The casual fan - the one who can name a handful of LPGA Tour players and enjoys the television coverage but who has never dived too deep into the women’s game – might have tuned into the final round of the Amundi Evian Championship and said, “Who is Sophia Schubert?” A few minutes later, that question might have been followed by, “How do I get that putting stroke?”
The answer to the first is simple: Schubert, a former University of Texas standout and winner of the 2017 U.S. Women’s Amateur championship, is a 26-year-old rookie from Oak Ridge, Tennessee who spent the last three years honing her craft on the Epson Tour. After college and a success Curtis Cup appearance at Quaker Ridge in New York, Schubert struggled. In 2019, her first year as a pro, she only made $12,986 and didn’t break the top 90 on the Road to the LPGA. Some wondered if she would call it quits after she donned a headset and showed tremendous promise as an on-course commentator for Golf Channel.
But she gutted it out, carrying her own golf bag, driving to events, staying in host housing, and getting incrementally better. In 2020 she made every cut and finished in the top 30 on the Epson Tour money list. A year later, and just about the time many players realize that they have a career choice to make, Schubert had nine top-10 finishes and won the Carolina Golf Classic presented by Blue Cross and Blue Shield of North Carolina. She finished fourth on the Epson Tour money list to earn LPGA membership for the 2022 season.
Still, in the first half of her rookie year on the LPGA Tour she missed five cuts and hadn’t finished better than a tie for 12th. However, the trendlines seemed to be moving in the right direction. She arrived in France having made three cuts in a row, including at the KPMG Women’s PGA Championship. It appeared as though she could play well for three rounds (the typical week on the Epson Tour) but was having trouble adjusting to 72 holes multiple weeks in a row.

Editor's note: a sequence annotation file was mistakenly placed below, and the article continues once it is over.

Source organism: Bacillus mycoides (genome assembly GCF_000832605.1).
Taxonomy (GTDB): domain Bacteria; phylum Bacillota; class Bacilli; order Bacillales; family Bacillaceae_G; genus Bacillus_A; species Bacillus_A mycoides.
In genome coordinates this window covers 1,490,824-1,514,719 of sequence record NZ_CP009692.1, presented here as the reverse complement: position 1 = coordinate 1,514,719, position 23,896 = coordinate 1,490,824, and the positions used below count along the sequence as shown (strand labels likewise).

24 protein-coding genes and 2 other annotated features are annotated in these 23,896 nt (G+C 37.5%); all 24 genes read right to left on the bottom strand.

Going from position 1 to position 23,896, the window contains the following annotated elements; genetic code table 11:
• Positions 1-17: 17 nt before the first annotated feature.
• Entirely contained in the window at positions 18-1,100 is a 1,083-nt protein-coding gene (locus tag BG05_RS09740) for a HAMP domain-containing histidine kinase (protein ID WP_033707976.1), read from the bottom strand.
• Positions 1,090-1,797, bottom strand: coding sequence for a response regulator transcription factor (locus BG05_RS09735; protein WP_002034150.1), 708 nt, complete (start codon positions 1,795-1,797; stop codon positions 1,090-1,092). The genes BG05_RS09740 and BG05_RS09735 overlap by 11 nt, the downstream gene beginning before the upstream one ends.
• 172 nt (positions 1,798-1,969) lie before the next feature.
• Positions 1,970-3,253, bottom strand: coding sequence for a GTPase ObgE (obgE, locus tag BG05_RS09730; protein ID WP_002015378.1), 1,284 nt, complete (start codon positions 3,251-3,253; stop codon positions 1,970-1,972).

Through it all, the ups and downs, the joys and tears, Schubert remained a positive force, the kind of player who never seemed to have a bad day who never said an unkind word to anyone. No one who has witnessed her career can recall her ever losing her temper, being curt with a fan or volunteer, or blowing off a request. She greets every person with kind eyes and a magnetic smile, the sort of personality that draws you close.
As for the second question the casual fan might have – the one about the putting stroke – it’s always been there. If there is one aspect of Schubert’s game everyone should emulate, it’s the languid, pendulum stroke where she allows the face to open and the toe to release. Not only does the rhythm of her motion never change, she never lets the situation dictate the stroke. Schubert always gives gravity a chance. Every roll from inside 20 feet looks like it’s dying when it gets to the hole.
You might not have seen her until her stellar performance in Evian, but with a preternaturally calm temperament and a putting stroke that would make Ben Crenshaw smile, those who don’t know Schubert will likely be hearing more of her in the coming months and years.
“You know, I want to cry,” she said after coming up one shot short on Sunday. “I want to cry tears of happiness. I'm proud of myself, proud of everyone that's helped me get to this point. I came just short, but I know that I'll be back, so I'm really happy.
“I have a lot of support back home and they've been telling me over and over again, you can do this. Just be confident.
“I fixed my clubs a little bit, the lofts and lies. I fixed those a few weeks ago and I’m just hitting the ball straighter.
“And lastly, I'm trusting in the process, trusting in God's plan for me. Whatever He wants is going to happen, and I take ease in that. … I think the last few holes coming in, I just had this sense of peace. So, I just hit every shot and kept going.”
She is learning to fly, taking up a Cessna 150 with an instructor when she’s home. And she travels with her dog whenever possible. Other than that, you now know everything you need to about Sophia Schubert, most of which can be summed up in her last quote.
She keeps going, no matter how rough the road. That and a putting stroke worth mimicking are more than enough reasons to follow her.